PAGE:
Meanwhile, broad tax exemption and generous tax incentives, provided to attract foreign and domestic investment to national development projects, have limited tax collection from growing industries, including the electricity and mining sectors. This leads to a wider gap between economic and tax performances.
Tax reform underway
Various tax reform measures have been rolled out to improve tax revenue collection in the past five years. Noteworthy developments include the introduction of the Tax Revenue Information System (TaxRIS) and the integration of the Automated System for Customs Data (ASYCUDA) into TaxRIS. Smart Tax, which is the tax e-payment system, has been implemented to collect taxes and duties through the banking system, enhancing taxpayer’s compliance. The continued expansion of these e-tax systems will improve taxpayer services, facilitate other reforms, and reduce compliance costs.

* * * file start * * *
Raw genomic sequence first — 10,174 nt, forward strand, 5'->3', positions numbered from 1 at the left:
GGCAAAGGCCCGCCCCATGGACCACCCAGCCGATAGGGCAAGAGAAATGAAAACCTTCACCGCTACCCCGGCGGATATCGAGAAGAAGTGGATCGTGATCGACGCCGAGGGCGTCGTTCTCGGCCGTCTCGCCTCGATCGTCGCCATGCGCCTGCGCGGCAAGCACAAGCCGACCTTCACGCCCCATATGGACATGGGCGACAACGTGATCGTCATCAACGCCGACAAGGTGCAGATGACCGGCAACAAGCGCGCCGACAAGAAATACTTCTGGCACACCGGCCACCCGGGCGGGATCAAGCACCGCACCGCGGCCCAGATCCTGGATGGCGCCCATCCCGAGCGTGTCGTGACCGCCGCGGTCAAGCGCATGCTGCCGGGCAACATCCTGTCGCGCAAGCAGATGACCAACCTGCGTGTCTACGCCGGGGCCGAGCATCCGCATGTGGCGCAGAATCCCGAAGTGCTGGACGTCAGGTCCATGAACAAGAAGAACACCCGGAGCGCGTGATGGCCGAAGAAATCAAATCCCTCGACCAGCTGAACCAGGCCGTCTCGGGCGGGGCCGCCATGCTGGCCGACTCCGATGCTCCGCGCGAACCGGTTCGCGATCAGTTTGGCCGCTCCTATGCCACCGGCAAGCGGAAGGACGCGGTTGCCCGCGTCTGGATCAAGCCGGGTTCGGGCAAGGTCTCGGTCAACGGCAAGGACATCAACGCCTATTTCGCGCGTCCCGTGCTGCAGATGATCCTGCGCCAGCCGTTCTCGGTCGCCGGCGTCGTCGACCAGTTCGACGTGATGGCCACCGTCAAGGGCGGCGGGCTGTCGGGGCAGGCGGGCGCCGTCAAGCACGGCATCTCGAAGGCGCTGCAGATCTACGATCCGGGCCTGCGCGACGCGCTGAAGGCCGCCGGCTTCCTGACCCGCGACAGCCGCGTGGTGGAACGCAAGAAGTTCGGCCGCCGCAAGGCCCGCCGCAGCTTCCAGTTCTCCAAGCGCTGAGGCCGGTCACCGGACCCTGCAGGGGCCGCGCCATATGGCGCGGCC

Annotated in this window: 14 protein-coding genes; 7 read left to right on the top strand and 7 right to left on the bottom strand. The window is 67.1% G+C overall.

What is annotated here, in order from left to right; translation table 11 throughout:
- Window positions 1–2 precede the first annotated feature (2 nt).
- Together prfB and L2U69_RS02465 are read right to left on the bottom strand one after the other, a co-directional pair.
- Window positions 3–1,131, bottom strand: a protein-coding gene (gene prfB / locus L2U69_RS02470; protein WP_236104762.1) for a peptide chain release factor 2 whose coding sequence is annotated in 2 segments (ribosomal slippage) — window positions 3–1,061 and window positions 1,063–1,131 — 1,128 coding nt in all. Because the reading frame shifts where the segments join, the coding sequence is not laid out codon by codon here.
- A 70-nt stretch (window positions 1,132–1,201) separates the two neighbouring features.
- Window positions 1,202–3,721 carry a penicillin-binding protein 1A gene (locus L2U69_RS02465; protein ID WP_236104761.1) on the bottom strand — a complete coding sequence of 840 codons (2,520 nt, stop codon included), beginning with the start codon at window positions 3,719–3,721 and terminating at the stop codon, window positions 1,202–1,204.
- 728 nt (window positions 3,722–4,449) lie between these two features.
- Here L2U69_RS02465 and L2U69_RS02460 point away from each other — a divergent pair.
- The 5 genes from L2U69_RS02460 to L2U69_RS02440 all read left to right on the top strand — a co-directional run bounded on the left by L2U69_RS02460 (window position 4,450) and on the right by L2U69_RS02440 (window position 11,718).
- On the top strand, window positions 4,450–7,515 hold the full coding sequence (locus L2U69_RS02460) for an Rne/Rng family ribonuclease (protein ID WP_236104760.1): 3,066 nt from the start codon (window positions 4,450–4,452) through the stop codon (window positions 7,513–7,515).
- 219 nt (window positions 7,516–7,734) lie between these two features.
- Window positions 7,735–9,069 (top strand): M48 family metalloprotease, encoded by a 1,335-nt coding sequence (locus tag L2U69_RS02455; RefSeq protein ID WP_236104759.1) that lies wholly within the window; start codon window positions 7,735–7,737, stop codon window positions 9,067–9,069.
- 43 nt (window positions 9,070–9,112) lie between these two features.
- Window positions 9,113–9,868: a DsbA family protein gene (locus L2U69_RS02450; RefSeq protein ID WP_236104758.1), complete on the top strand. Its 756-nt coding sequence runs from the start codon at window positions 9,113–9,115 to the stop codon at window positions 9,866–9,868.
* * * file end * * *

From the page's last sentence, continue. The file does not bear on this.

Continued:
Furthermore, the Lao government implemented the Tax Strategic Development Plan (TSDP) 2021-2025, and highlighted revenue-enhancing measures in the 9th National Socio-Economic Development Plan 2021-2025, with the aim of raising the tax revenue by 5 percent of GDP by 2025. TSDP 2021-2025 will focus on improving tax administration and compliance by enhancing taxpayer services, modernizing tax collection, and developing the capacities of staff and organizations (Figure 1).